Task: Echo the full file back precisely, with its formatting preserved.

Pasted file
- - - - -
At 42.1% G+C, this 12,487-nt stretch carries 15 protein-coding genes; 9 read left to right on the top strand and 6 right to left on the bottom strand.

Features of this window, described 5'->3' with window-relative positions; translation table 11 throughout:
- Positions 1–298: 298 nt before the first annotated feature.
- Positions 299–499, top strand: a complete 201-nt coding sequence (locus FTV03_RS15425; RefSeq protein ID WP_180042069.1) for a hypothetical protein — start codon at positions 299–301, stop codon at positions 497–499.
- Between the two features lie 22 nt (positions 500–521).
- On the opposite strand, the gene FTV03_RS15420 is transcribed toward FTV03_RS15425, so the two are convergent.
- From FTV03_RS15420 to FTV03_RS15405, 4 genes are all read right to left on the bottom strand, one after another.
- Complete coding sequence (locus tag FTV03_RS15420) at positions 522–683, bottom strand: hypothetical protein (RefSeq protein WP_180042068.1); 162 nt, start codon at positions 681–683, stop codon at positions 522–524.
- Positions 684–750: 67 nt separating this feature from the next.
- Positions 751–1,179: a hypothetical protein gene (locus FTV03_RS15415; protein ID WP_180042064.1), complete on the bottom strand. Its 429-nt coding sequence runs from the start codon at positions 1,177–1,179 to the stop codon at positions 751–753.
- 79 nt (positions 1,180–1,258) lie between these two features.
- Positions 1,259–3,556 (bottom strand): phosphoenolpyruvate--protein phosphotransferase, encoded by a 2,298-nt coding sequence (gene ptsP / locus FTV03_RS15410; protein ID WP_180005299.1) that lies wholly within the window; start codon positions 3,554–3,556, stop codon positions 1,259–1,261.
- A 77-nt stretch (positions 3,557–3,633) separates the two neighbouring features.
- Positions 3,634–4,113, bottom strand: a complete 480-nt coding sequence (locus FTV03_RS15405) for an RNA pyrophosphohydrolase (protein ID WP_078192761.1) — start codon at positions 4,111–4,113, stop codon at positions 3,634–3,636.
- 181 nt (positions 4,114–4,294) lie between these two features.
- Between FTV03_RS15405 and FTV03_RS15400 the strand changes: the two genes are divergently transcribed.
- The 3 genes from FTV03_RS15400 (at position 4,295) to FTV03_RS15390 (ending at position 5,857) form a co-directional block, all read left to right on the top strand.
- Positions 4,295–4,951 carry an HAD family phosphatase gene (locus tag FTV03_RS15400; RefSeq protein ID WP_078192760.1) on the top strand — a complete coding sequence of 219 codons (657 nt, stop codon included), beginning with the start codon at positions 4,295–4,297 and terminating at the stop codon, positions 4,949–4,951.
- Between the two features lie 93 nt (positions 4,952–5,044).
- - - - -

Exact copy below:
At 42.1% G+C, this 12,487-nt stretch carries 15 protein-coding genes; 9 read left to right on the top strand and 6 right to left on the bottom strand.

Features of this window, described 5'->3' with window-relative positions; translation table 11 throughout:
- Positions 1–298: 298 nt before the first annotated feature.
- Positions 299–499, top strand: a complete 201-nt coding sequence (locus FTV03_RS15425; RefSeq protein ID WP_180042069.1) for a hypothetical protein — start codon at positions 299–301, stop codon at positions 497–499.
- Between the two features lie 22 nt (positions 500–521).
- On the opposite strand, the gene FTV03_RS15420 is transcribed toward FTV03_RS15425, so the two are convergent.
- From FTV03_RS15420 to FTV03_RS15405, 4 genes are all read right to left on the bottom strand, one after another.
- Complete coding sequence (locus tag FTV03_RS15420) at positions 522–683, bottom strand: hypothetical protein (RefSeq protein WP_180042068.1); 162 nt, start codon at positions 681–683, stop codon at positions 522–524.
- Positions 684–750: 67 nt separating this feature from the next.
- Positions 751–1,179: a hypothetical protein gene (locus FTV03_RS15415; protein ID WP_180042064.1), complete on the bottom strand. Its 429-nt coding sequence runs from the start codon at positions 1,177–1,179 to the stop codon at positions 751–753.
- 79 nt (positions 1,180–1,258) lie between these two features.
- Positions 1,259–3,556 (bottom strand): phosphoenolpyruvate--protein phosphotransferase, encoded by a 2,298-nt coding sequence (gene ptsP / locus FTV03_RS15410; protein ID WP_180005299.1) that lies wholly within the window; start codon positions 3,554–3,556, stop codon positions 1,259–1,261.
- A 77-nt stretch (positions 3,557–3,633) separates the two neighbouring features.
- Positions 3,634–4,113, bottom strand: a complete 480-nt coding sequence (locus FTV03_RS15405) for an RNA pyrophosphohydrolase (protein ID WP_078192761.1) — start codon at positions 4,111–4,113, stop codon at positions 3,634–3,636.
- 181 nt (positions 4,114–4,294) lie between these two features.
- Between FTV03_RS15405 and FTV03_RS15400 the strand changes: the two genes are divergently transcribed.
- The 3 genes from FTV03_RS15400 (at position 4,295) to FTV03_RS15390 (ending at position 5,857) form a co-directional block, all read left to right on the top strand.
- Positions 4,295–4,951 carry an HAD family phosphatase gene (locus tag FTV03_RS15400; RefSeq protein ID WP_078192760.1) on the top strand — a complete coding sequence of 219 codons (657 nt, stop codon included), beginning with the start codon at positions 4,295–4,297 and terminating at the stop codon, positions 4,949–4,951.
- Between the two features lie 93 nt (positions 4,952–5,044).